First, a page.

Waterfall – Agile Hybrid Methodology
In the year 2001, the agile method was first introduced. By a group of software industry leaders who met and coined the term – agile software development. A blanket term for a new methodology. The aim of this methodology was to fasten the process of Software development. The average estimated time between a validated business need and an actual application in production was about three years.
Before Agile, Software development life cycle (SDLC) followed a rigid process of gathering requirements. Designing the software, implementing the software, verifying functionality, and maintaining the software. Completed the phases in that order, without deviation. We know this methodology as Waterfall.
Agile proved as a boon for the software development industry. Soon it became so popular that it has nearly rendered the Waterfall model obsolete. The interactive process is the name of the process, at each stage, the same iterative cycle is done i.e. Discover, Design, Develop and Test.
Though the Agile approach has many advantages, it is not a “one size fits all” solution.
As a result, we often see businesses using a combination of Agile and traditional Waterfall methods. Combining the strengths of both waterfall and agile into one approach.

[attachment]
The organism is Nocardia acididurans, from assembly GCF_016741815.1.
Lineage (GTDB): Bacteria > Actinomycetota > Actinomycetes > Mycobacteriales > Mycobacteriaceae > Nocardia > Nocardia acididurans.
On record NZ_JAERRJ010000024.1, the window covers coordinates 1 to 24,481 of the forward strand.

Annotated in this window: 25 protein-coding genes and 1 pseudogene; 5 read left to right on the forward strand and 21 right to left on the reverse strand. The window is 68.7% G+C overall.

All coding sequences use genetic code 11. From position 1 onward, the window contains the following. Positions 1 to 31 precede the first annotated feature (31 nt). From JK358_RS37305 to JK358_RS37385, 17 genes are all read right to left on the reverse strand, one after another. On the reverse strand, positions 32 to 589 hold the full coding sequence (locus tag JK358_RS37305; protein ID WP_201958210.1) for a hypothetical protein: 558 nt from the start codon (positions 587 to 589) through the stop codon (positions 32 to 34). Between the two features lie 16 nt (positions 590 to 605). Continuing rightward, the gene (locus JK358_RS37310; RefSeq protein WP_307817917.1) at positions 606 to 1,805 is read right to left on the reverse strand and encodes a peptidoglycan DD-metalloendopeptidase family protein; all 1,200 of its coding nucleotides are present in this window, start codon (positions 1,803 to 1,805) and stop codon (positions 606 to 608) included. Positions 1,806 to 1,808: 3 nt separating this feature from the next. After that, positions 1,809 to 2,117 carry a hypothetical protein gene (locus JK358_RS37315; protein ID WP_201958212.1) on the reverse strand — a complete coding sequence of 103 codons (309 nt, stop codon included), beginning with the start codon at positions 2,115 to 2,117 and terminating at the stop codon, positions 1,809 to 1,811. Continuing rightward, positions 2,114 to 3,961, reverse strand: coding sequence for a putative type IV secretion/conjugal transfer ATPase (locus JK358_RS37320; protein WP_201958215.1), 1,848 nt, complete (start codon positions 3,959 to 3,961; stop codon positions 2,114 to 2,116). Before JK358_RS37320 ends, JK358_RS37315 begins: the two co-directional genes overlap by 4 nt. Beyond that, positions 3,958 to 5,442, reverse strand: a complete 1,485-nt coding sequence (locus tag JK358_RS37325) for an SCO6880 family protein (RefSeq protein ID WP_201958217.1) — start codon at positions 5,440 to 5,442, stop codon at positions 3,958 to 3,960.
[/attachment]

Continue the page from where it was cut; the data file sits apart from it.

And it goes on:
Agile -Waterfall Hybrid
The Agile-Waterfall Hybrid incorporates the best of both worlds.
You can know more about the pros and cons of Agile and Waterfall methodology in our previous blog.
Popularly practiced are the Hybrid methodology, Agile-Waterfall Hybrid method which Erick Bergmann and Andy Hamilton defined.
The custom Hybrid solutions help us keep some level of planning and structure. While aiming to reap the benefits of an iterative, flexible, collaborative approach.
The Agile-Waterfall hybrid allows the software design and development team to work within the Agile methodology. While business and product managers remain stick to the Waterfall approach.
To speed up the whole process, Plan with Waterfall, execute with Agile.
Cover these steps when using the Waterfall method:
- Requirements collection
- Planning & strategizing
- Budget Allocation
Do these steps when using an Agile method:
- Testing in short sprints using Agile (Scrum)
The overall process looks like this:
Depending on one methodology can be sometimes tough. The project leader needs to choose the methodology that best suits the project’s requirement, which in turn entails learning about the advantages and disadvantages of the different methods that can be chosen.
By combing the best practices of both methodologies & incorporating the right methodology the project goals can be met successfully.